How One School District Has Evolved In PE & Athletics

How One School District Has Evolved In PE & Athletics

Just about every week, a group of Physical Education teachers come together to talk about what they are doing in their classes across the Yuma Union High School District in Arizona. 

Across the district of six high schools, Physical Education has made a concerted effort to transition to fitness and wellness-based programming. While each school is at a different step in the process, the changes are starting to take shape, and the weekly meetings allow for open dialogue around all things PE. 

At each meeting, the team of teachers work to evaluate the successes and challenges at each school site. Together, they look to brainstorm and create a more inclusive and rigorous Physical Education model for all students in the district.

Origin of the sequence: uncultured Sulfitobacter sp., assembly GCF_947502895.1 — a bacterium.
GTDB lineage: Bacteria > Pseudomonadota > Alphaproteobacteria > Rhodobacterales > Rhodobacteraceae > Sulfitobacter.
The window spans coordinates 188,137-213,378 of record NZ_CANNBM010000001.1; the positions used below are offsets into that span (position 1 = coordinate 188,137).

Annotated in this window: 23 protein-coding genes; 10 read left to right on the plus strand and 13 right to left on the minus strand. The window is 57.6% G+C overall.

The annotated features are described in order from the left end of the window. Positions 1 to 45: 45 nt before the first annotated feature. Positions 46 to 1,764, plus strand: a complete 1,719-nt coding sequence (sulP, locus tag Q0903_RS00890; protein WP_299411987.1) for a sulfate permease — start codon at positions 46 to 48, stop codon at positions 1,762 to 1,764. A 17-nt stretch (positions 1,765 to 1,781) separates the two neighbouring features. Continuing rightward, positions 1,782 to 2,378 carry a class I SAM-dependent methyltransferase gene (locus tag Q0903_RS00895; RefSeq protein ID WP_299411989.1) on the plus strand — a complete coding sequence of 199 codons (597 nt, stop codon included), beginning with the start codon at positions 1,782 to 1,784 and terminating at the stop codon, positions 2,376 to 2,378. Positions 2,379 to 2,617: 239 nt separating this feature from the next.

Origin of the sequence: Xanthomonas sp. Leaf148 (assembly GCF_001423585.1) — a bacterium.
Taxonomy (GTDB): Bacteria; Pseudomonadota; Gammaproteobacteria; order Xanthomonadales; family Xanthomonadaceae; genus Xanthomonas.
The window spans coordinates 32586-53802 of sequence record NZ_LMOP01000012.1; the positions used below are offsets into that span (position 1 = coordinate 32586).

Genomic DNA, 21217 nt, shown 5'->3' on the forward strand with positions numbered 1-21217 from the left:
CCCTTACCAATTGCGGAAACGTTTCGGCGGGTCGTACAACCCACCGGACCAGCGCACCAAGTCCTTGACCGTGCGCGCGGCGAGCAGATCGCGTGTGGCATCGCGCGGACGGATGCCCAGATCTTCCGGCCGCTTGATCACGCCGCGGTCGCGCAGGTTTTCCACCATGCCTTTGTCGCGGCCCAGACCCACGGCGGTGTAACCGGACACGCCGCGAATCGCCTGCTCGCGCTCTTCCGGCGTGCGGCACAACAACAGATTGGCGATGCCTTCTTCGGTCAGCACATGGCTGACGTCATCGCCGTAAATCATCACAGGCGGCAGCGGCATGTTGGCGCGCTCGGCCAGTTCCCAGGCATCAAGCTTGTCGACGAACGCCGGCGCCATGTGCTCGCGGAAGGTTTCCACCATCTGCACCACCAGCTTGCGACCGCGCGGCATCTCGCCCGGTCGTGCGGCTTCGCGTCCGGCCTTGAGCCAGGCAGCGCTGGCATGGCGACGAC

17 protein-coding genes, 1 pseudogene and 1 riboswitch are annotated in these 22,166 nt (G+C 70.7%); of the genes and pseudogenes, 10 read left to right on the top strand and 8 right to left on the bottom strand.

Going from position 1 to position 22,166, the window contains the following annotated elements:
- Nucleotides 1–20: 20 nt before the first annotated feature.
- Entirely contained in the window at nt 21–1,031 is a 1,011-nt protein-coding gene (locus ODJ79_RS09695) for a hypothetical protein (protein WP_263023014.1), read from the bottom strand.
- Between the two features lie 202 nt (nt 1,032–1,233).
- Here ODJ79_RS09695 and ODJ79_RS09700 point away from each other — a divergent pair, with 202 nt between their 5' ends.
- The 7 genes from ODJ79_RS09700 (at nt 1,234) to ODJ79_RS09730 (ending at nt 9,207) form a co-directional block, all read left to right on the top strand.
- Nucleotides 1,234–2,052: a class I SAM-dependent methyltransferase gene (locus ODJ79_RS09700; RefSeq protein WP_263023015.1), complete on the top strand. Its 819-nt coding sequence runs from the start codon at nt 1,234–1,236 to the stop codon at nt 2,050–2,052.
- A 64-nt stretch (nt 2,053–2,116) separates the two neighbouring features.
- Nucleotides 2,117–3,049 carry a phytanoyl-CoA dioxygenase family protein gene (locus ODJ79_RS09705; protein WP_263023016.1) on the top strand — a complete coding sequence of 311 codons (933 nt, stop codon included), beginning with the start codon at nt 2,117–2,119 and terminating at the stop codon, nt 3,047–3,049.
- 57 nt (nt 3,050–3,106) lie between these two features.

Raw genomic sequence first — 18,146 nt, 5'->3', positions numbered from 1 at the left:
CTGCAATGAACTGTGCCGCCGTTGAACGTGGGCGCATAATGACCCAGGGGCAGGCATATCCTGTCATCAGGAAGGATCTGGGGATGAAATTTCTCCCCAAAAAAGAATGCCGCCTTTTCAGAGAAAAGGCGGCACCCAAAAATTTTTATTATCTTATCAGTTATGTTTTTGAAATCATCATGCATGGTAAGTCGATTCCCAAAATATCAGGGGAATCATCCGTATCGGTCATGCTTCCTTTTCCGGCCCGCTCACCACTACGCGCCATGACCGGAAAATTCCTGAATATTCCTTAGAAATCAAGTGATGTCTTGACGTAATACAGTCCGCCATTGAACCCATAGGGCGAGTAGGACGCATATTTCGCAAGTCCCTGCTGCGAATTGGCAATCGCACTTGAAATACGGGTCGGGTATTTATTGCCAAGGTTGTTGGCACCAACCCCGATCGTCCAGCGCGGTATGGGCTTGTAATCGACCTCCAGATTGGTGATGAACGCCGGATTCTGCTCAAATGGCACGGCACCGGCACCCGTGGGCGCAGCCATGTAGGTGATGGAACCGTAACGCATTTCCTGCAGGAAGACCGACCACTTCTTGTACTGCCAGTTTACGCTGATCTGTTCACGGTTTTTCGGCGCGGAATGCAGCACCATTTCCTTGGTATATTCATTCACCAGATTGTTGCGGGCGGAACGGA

Kathy Hoover, a former PE teacher, now Vice Principal within the district, knows that the mission of this group is more significant than just an improved PE curriculum, 

“Students do better academically when they get to participate in regular fitness and exercise. That goes for everyone, and we want to provide opportunities for all students in an inclusive way that meets students where they are at.” 

The Kofa Case 

Before becoming an administrator at Yuma High School, Kathy Hoover served as the PE Instructional Lead and Athletic Trainer for Kofa High School, just a few miles down the road. 

Kathy and her colleagues started to develop classes and curriculum that would help encourage and support various student goals.

“Our district places a big emphasis on student choice, individual learning, and helping students to monitor and track their progress.” 

Knowing that many teachers and coaches had varying backgrounds and experiences around fitness and strength and conditioning fundamentals, Kathy sought out supplemental resources to support the group. After finding PLT4M, Kathy was excited about the tool’s diverse PE and athletic opportunities.